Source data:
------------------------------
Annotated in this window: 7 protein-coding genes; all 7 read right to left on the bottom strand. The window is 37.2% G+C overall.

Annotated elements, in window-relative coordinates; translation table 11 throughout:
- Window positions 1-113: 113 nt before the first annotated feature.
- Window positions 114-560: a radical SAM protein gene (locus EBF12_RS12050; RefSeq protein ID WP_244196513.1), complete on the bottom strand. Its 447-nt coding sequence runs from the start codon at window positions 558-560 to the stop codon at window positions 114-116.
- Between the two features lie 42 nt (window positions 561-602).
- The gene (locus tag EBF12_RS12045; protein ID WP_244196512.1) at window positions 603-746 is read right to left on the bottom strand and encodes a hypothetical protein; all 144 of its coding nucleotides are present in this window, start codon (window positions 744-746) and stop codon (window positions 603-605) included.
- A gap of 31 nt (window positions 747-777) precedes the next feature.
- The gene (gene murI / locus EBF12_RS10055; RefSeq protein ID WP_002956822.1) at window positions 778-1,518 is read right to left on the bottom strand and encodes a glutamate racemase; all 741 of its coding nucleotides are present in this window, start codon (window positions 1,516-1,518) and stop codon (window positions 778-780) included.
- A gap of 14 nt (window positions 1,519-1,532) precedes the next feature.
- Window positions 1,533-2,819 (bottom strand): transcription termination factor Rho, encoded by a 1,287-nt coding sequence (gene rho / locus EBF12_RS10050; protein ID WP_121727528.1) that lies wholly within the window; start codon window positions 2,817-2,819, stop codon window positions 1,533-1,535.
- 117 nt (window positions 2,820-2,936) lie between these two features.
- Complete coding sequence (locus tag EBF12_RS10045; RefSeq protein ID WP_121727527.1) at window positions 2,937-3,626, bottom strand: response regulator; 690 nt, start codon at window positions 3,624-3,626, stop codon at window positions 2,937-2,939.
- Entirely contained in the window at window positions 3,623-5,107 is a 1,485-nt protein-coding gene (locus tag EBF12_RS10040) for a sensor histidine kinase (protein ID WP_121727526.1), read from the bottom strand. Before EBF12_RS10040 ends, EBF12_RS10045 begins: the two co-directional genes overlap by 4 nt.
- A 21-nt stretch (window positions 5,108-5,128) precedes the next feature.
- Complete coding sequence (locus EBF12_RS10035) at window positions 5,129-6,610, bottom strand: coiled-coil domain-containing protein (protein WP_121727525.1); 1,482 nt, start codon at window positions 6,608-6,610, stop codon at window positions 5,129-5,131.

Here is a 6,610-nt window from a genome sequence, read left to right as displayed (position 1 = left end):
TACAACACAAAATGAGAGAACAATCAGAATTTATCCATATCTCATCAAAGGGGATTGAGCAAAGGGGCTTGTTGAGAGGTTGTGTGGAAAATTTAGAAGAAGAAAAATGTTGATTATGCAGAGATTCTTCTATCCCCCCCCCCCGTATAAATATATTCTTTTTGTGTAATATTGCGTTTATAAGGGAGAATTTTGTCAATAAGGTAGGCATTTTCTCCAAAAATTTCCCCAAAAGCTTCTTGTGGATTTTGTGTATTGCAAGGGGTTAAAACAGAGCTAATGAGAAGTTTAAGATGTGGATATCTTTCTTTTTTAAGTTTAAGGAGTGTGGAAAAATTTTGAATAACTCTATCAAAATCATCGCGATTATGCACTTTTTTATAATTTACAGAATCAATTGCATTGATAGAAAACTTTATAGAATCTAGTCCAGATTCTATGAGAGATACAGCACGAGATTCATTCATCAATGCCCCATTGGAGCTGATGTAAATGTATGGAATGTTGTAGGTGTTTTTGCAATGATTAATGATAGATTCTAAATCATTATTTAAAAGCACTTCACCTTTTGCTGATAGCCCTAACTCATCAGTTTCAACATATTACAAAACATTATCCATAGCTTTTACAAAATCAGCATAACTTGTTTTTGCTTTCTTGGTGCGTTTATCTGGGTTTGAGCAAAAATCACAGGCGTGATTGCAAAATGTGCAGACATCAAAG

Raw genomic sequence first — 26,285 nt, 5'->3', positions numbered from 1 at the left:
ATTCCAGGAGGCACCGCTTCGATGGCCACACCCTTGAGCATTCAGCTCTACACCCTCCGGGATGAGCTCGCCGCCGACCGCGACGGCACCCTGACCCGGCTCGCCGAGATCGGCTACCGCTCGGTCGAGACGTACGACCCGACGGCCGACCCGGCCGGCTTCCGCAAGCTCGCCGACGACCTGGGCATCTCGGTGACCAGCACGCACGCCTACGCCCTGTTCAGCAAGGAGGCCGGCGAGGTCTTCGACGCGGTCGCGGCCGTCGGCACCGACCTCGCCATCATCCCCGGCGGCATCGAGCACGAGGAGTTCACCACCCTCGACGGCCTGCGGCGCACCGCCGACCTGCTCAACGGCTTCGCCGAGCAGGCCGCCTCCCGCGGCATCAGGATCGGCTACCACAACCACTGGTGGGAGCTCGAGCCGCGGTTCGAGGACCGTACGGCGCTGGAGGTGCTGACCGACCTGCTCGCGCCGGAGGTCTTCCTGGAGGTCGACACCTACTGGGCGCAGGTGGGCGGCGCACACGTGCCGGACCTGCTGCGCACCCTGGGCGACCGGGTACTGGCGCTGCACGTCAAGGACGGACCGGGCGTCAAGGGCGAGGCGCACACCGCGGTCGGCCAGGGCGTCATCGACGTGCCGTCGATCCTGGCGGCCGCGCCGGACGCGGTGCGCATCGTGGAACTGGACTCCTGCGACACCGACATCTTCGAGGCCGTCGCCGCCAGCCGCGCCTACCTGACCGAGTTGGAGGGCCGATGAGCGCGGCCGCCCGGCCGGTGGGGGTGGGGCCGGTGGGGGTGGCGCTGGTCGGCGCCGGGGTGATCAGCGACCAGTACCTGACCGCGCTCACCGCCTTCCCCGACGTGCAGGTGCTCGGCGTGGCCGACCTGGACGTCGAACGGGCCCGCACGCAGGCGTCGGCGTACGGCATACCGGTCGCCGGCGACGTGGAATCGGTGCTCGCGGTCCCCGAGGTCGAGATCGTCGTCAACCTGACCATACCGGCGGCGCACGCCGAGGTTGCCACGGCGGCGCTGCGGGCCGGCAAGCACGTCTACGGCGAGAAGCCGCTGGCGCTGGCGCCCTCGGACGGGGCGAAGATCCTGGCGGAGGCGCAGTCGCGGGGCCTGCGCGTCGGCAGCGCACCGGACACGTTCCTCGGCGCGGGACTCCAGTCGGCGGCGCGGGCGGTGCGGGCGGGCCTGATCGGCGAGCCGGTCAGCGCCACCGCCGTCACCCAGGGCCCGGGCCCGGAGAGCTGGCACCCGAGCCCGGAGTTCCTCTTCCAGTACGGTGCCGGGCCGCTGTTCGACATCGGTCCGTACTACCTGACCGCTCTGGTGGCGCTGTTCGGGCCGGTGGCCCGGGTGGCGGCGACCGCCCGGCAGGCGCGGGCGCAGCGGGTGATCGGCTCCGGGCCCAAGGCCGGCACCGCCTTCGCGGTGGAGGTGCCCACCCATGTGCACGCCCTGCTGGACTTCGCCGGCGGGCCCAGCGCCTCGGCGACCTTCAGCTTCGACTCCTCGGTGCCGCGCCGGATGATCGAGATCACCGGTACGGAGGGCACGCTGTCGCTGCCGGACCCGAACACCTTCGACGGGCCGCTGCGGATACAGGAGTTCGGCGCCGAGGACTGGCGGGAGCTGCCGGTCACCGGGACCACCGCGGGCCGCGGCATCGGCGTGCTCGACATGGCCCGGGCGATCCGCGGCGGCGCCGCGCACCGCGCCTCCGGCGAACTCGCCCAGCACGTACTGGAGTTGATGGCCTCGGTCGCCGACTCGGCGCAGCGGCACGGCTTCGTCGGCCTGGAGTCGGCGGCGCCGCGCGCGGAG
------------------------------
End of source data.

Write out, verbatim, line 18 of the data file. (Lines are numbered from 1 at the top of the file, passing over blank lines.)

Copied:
Raw genomic sequence first — 26,285 nt, 5'->3', positions numbered from 1 at the left: